Exmoor: Now and Then: Background information when reading Ellie and the Harpmaker

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Ellie and the Harpmaker

by Hazel Prior

Ellie and the Harpmaker by Hazel Prior X
Ellie and the Harpmaker by Hazel Prior
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    Aug 2019, 336 pages

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Exmoor: Now and Then

This article relates to Ellie and the Harpmaker

Print Review

Exmoor Exmoor, England is the setting for Hazel Prior's debut novel, Ellie and the Harpmaker. Designated a national park in 1954, the 267-square-mile area is divided 70/30 between Somerset and Devon counties in the southwestern corner of the country and is home to about 10,600 people. The area's landscape is incredibly varied; its rugged headlands to the north are divided by narrow, forested valleys (called "coombs"), which rise to an inland plateau of heather moors about 1000' above sea level. Many consider it to have one of the most remote shorelines in England due to its exceptionally wooded coastline and steep sea cliffs (the highest on the British mainland). The forests contain the largest stretch of woodland in the country, and over 200 miles of rivers and streams flow through it, including the River Exe, from which Exmoor takes its name.

The area is well-known for its environmental and archaeological treasures. There is evidence of continual human habitation from as early as the Mesolithic period (8000-4000 BCE), and it contains many undisturbed archaeological sites, including standing stones and burial mounds. Aerial surveys and ground-penetrating X-rays have revealed the remains of prehistoric hut circles and field systems that are believed to date from the Neolithic (4000-2000 BCE) and Bronze Age (2000-700 BCE). The Romans took advantage of Exmoor's iron mines, and built forts on some of the hilltops. The not-to-be-missed Tarr Steps – a stone bridge across the River Barle – may have been built as early as 1000 BCE, making it the oldest surviving structure of its kind.

Unlike in the United States, people often live and work in Britain's national parks. According to the Exmoor National Park website, most of the settlements in the area (comprised of farms, hamlets and villages) have existed on their current sites for hundreds of years, with some buildings dating back to the Middle Ages. Dunster Castle and its surrounding village is generally considered to be the best-preserved medieval village in England. About a quarter of Exmoor is open moorland, upon which farmers graze their sheep as they've done for the past 3,000 years, according to historical record. The area was also designated a royal hunting preserve from at least 1300 to 1815, at which point the Crown, in desperate need of funds to finance the Navy, relinquished control of the territory and sold it to private owners.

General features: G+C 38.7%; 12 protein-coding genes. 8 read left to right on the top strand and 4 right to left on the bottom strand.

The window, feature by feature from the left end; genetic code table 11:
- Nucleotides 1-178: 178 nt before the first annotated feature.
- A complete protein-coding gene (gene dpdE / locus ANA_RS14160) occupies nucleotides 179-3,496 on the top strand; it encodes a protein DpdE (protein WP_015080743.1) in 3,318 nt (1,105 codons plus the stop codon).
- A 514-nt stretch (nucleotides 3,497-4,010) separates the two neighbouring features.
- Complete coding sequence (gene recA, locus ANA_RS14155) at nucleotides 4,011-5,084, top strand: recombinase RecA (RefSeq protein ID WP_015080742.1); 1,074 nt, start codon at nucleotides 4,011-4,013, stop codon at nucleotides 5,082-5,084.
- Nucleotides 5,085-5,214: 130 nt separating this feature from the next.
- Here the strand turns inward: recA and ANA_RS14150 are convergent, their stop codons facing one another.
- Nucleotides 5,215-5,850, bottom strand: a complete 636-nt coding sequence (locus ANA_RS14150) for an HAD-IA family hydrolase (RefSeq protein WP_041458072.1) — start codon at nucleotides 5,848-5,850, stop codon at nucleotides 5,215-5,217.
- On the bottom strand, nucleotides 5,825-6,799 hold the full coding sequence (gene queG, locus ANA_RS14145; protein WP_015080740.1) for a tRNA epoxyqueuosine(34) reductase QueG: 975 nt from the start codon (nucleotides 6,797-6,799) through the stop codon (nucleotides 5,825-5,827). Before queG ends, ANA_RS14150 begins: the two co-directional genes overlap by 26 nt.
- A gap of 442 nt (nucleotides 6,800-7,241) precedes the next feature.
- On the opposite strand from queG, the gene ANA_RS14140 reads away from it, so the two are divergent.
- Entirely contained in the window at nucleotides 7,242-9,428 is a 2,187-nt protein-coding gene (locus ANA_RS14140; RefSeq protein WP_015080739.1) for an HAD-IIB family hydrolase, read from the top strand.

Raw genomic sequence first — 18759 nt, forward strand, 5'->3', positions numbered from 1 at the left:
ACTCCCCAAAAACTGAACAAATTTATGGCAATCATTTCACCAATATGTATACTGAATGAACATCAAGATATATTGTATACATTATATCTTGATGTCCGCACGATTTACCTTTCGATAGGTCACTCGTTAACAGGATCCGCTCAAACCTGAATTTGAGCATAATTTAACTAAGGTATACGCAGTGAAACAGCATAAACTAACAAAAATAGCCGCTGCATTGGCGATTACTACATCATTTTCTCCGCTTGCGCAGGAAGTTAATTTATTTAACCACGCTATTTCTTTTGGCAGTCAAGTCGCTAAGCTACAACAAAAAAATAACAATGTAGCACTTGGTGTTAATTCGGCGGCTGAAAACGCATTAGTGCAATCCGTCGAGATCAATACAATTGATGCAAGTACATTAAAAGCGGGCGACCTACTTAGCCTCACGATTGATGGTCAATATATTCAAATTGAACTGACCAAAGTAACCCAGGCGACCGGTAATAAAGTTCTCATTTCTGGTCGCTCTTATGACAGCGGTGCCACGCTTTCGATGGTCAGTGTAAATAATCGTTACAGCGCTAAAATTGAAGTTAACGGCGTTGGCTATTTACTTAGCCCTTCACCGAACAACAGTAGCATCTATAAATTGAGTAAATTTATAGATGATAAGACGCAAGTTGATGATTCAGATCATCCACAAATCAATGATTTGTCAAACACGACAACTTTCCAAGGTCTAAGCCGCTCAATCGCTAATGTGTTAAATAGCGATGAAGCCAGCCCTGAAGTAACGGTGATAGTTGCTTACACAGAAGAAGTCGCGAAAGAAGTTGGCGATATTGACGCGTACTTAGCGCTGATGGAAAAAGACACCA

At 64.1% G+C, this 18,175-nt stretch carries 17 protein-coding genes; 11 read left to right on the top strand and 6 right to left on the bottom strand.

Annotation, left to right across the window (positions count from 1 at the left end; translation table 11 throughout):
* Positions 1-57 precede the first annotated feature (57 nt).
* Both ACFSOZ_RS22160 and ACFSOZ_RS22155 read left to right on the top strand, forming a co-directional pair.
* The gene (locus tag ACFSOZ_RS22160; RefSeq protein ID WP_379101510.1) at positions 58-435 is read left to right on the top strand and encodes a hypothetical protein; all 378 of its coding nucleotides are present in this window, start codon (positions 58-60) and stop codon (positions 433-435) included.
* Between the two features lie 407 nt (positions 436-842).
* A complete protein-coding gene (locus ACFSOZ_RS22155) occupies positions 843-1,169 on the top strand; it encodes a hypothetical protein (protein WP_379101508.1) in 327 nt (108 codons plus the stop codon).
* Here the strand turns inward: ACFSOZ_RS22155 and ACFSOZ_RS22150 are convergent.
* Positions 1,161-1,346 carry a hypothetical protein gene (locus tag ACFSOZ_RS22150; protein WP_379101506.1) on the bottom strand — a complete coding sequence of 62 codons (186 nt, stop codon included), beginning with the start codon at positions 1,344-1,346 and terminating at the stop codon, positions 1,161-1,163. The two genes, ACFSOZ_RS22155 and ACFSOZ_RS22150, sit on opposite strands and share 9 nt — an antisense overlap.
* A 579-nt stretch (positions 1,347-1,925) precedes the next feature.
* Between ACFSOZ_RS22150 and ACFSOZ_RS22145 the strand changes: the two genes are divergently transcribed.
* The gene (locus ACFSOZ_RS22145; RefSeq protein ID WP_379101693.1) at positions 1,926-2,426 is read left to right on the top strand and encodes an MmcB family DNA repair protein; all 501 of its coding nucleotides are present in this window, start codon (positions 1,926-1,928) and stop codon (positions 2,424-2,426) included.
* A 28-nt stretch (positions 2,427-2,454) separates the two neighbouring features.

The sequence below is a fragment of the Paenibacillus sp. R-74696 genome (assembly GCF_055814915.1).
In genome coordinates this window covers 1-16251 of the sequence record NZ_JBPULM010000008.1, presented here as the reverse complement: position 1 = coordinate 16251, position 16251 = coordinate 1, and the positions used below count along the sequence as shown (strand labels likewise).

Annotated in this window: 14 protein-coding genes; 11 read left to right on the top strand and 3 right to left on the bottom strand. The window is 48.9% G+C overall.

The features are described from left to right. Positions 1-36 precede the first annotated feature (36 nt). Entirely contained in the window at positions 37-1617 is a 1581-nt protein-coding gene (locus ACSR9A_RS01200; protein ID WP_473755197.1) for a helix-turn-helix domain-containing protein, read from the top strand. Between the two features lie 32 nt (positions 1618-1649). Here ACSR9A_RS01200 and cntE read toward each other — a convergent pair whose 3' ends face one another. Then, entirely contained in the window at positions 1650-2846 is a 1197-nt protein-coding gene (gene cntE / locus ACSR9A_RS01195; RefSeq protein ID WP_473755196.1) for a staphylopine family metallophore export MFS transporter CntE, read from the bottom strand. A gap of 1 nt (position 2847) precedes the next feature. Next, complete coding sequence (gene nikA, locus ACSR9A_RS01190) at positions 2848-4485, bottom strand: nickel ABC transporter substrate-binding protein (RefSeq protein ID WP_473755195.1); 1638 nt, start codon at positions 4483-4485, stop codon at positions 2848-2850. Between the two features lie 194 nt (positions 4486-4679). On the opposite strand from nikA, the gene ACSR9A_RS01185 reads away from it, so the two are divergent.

Because of the park's rich history, Exmoor today has become a popular tourist destination. Those who are looking for a trip to the past often tour the area's historic buildings such as the Dunster Yarn Market and the ancient Cleeve Abbey, and may stop in for a pint at one of Exmoor's many pubs.

Exmoor also appeals to outdoor enthusiasts. There are opportunities for fishing on its many lakes, rivers, and along the coast, and other watersports such as canoeing, kayaking, windsurfing, and stand-up paddle boarding are prevalent as well. Wildlife watching is quite popular, too, with the park's diverse bird population; its 3000+ wild red deer herd, the largest in the nation; and the Exmoor ponies, Britain's oldest breed of native horse (an even-tempered breed, popular with children and sturdy enough for adults). To learn more about the Exmoor ponies and catch a glimpse of them roaming the park's landscape, click on the video at the bottom.

Exmoor's trails are frequented by horseback riders and mountain bikers, while its quiet, remote roads are used by road cyclists. Hiking is also a popular activity within the park, which has 600 miles of signed footpaths. The South West Coast Path, the longest National Trail in England and Wales, starts along the Exmoor Coast, and the section within the park's borders contains the highest and remotest parts of the path. Finally, there's star-gazing; Exmoor was designated the first international dark sky reserve in 2011.

With an abundance of recreation opportunities and natural beauty, it's easy to see why over 2 million visitors flock to Exmoor annually.

by Kim Kovacs

Photo of Malmsmead Hill, Exmoor, courtesy of Kevin Young

Filed under Nature and the Environment

This article relates to Ellie and the Harpmaker. It first ran in the August 21, 2019 issue of BookBrowse Recommends.

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